Electrophilic Substitution and the Friedel-Crafts Alkylation of Benzene
This page gives you the facts and a simple, uncluttered mechanism for the electrophilic substitution reaction between benzene and chloromethane in the presence of an aluminium chloride catalyst. Any other chloroalkane would work similarly. If you want the Friedel-Crafts alkylation mechanism explained to you in detail, there is a link at the bottom of the page.
The Electrophilic Substitution Reaction Between Benzene and Chloromethane
What is Alkylation?
Alkylation means substituting an alkyl group into something – in this case into a benzene ring. A hydrogen on the ring is replaced by a group like methyl or ethyl and so on.
Benzene is treated with a chloroalkane (for example, chloromethane or chloroethane) in the presence of aluminium chloride as a catalyst. On this page, we will look at substituting a methyl group, but any other alkyl group could be used in the same way.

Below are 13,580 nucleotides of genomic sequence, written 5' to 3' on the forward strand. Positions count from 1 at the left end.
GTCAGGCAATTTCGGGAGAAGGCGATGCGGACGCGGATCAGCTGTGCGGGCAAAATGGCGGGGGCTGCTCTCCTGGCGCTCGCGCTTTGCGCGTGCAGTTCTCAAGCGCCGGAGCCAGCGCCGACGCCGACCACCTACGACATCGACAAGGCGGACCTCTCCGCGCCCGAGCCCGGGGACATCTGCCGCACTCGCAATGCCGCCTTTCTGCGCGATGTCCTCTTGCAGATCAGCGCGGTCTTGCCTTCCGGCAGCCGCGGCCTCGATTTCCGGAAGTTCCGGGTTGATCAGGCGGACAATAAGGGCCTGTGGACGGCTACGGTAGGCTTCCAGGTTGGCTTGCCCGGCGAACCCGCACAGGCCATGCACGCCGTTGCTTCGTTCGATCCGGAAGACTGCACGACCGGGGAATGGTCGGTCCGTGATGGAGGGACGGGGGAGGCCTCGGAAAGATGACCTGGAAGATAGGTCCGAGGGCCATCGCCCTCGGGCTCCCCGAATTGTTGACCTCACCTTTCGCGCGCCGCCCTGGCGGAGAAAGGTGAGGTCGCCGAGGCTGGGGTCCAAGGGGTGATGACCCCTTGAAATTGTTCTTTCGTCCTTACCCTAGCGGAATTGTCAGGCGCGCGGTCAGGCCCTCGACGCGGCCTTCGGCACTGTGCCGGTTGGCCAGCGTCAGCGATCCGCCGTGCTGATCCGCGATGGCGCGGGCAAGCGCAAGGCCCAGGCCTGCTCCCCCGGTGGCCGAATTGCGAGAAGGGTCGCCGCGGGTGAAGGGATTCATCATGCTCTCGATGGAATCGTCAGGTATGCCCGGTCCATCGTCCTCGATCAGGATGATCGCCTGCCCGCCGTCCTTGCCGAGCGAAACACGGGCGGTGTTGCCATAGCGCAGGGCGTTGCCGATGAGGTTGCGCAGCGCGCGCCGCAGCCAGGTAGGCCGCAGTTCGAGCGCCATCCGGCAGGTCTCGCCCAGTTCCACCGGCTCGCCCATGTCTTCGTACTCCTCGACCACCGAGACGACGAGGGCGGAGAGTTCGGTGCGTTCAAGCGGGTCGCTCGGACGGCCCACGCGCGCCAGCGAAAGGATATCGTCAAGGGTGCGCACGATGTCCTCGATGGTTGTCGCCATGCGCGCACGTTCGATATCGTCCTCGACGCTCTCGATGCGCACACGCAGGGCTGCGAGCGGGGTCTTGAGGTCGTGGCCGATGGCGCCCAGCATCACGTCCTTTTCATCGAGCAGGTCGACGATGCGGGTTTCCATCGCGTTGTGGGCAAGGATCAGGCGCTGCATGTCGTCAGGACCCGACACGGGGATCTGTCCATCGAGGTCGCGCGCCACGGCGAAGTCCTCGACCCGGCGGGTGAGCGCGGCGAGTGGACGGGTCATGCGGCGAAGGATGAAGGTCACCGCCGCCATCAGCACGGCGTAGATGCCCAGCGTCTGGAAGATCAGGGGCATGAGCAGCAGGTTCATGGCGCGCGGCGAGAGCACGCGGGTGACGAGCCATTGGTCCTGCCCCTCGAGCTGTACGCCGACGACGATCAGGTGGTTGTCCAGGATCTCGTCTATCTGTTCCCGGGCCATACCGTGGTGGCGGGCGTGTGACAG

Substituting a methyl group gives methylbenzene – once known as toluene.
The aluminium chloride isn't written into these equations because it is acting as a catalyst. If you wanted to include it, you could write AlCl3 over the top of the arrow.
Note: The methylbenzene formed is more reactive than the original benzene, and so the reaction doesn't stop there. You get further methyl groups substituted around the ring.
You won't have to worry about this for A-level.
The Formation of the Electrophile
The electrophile is CH3+. It is formed by reaction between the chloromethane and the aluminium chloride catalyst.
The Electrophilic Substitution Mechanism
The hydrogen is removed by the AlCl4- ion which was formed at the same time as the CH3+ electrophile. The aluminium chloride catalyst is re-generated in this second stage.